While many if not most white Baptists in the South believed that the enslavement of blacks was ordained by God and necessary for the southern, agricultural-based economy, the Baptist defense of a slave-dependent culture was not monolithic.
Slaveholders comprised about 5% of the white southern population, yet they owned the vast majority of southern wealth and controlled southern politics. Some notable Baptists were slaveholders, including most of the men who were present at the founding meeting of the Southern Baptist Convention in Augusta, Georgia in 1845. Overall, however, few Baptists in the South owned slaves.
Slaveholders stood to lose should the Confederate states fail to win victory over the Union. Defeat in the war would destroy their wealth and doom their way of life.
Non-slaveholding poor southern whites, by way of contrast, had no personal stake in the slaveholders’ rebellion against the United States. While living within a slaveholding culture and economy, their lot was one of daily struggle and powerlessness.
As such, southern slaveholders, despite their political power and wealth, realized the need to rally support from poor whites. They did so by arguing that since whites were inherently superior to blacks, even the poorest of whites in a slave society were morally, ethically and legally better than blacks and could conceivably rise to the rank of slaveholder, and therefore, wealth. Slaveholders also argued that Lincoln and the North’s campaign to liberate slaves, if successful, would take jobs away from poor whites. In addition, slaveholders charged that northern factory workers were wage-slaves and lived in worse conditions than those of southern slaves, much less white common folk.
Yet many poor southern whites remained unconvinced, even as many fought for the Confederacy. For poor whites, fighting for the Confederacy often meant fighting to protect family, fighting with friends, and hoping (by drawing soldier’s wages) to earn a better stake in life. Among Baptists, enthusiasm for the war varied greatly among individuals, congregations and associations. Some churches, for example, heeded the calls of denominational leaders to voice support for the Confederacy, while others refused to do so. Some associations openly supported the war effort, while others did not. And while many Baptist individuals fought for the South, many pastors (whether vocally supportive of the Confederacy or not) resisted calls to leave pulpits to serve as army chaplains or missionaries.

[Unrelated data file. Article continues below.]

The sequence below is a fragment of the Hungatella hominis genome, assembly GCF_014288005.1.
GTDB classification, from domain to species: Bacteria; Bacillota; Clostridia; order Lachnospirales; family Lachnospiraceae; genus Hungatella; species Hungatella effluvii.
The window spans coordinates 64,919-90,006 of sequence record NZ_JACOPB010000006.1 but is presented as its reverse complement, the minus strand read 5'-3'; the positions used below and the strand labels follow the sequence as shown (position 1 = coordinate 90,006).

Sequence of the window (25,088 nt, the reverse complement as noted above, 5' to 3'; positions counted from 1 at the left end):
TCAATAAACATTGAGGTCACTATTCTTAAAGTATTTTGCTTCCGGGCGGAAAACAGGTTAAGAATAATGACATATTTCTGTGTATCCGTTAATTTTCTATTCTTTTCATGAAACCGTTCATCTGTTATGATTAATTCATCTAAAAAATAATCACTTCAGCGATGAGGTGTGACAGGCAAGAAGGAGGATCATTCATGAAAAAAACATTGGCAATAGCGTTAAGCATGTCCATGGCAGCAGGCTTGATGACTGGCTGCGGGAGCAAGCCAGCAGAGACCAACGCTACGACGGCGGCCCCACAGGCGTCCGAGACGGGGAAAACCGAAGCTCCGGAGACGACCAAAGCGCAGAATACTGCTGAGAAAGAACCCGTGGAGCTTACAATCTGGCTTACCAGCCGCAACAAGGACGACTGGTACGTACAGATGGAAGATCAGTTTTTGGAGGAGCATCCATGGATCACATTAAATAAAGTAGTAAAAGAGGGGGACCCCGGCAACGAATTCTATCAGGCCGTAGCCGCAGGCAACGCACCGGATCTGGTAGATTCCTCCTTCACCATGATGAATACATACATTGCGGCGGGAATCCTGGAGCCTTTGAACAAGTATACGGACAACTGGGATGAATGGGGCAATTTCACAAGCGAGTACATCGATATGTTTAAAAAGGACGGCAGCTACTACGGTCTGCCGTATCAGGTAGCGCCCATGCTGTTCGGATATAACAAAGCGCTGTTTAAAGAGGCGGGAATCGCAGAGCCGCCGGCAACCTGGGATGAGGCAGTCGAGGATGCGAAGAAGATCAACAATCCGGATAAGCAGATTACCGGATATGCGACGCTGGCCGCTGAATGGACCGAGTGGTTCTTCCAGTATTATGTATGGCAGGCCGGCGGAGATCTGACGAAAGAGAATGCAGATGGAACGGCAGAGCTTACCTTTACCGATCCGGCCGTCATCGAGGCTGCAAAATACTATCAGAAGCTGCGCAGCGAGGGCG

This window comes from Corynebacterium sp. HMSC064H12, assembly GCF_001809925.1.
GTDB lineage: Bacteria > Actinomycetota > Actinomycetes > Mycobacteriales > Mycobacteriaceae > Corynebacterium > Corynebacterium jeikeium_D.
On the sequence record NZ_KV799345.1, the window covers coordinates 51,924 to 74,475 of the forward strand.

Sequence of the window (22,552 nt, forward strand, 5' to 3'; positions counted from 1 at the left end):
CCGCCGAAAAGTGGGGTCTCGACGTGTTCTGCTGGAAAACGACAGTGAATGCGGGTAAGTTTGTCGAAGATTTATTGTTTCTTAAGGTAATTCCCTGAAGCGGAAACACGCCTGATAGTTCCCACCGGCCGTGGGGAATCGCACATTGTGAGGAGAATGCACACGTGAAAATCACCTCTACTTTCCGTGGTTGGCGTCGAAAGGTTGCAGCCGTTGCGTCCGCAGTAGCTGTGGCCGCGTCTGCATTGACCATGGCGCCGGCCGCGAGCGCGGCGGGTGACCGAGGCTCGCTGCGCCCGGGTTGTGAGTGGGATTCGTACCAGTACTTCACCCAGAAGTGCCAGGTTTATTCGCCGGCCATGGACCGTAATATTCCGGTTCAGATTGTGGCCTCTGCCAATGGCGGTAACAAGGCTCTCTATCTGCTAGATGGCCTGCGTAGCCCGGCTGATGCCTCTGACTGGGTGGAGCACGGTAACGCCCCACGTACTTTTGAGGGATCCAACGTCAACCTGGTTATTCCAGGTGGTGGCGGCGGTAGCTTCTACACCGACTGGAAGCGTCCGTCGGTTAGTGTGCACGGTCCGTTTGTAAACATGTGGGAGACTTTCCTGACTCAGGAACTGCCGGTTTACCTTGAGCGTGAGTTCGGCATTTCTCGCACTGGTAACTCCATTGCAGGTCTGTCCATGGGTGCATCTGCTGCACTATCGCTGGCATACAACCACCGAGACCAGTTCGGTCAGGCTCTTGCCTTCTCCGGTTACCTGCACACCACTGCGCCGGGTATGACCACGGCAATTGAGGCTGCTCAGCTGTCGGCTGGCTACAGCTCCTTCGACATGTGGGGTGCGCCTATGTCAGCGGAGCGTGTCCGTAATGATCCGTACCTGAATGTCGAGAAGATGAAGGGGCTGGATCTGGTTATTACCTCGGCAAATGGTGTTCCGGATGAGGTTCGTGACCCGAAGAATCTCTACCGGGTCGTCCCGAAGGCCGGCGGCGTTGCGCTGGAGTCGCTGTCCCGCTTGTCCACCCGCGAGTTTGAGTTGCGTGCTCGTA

By the second half of the war, many common folk whites soured on the war and soldiers increasingly deserted from the army. The reasons for their disillusionment included anger at slaveholders refusing to serve in the army; the belief that the rich (slaveholders) were exploiting them; the growing wealth gap between the rich and the poor; a combination of carnage on the battlefield and destitution on the home front; and letters from wives on the home front pleading for their husbands to return home, among others. These socio-economic dynamics and family pressures played out among poor Baptists just as they did for other poor southerners.
For a recent general analysis of the reasons some non-slaveholder southern whites fought for the Confederacy, see Kenneth Noe, Reluctant Rebels: The Confederates Who Joined the Army After 1861 (University of North Carolina Press, 2010)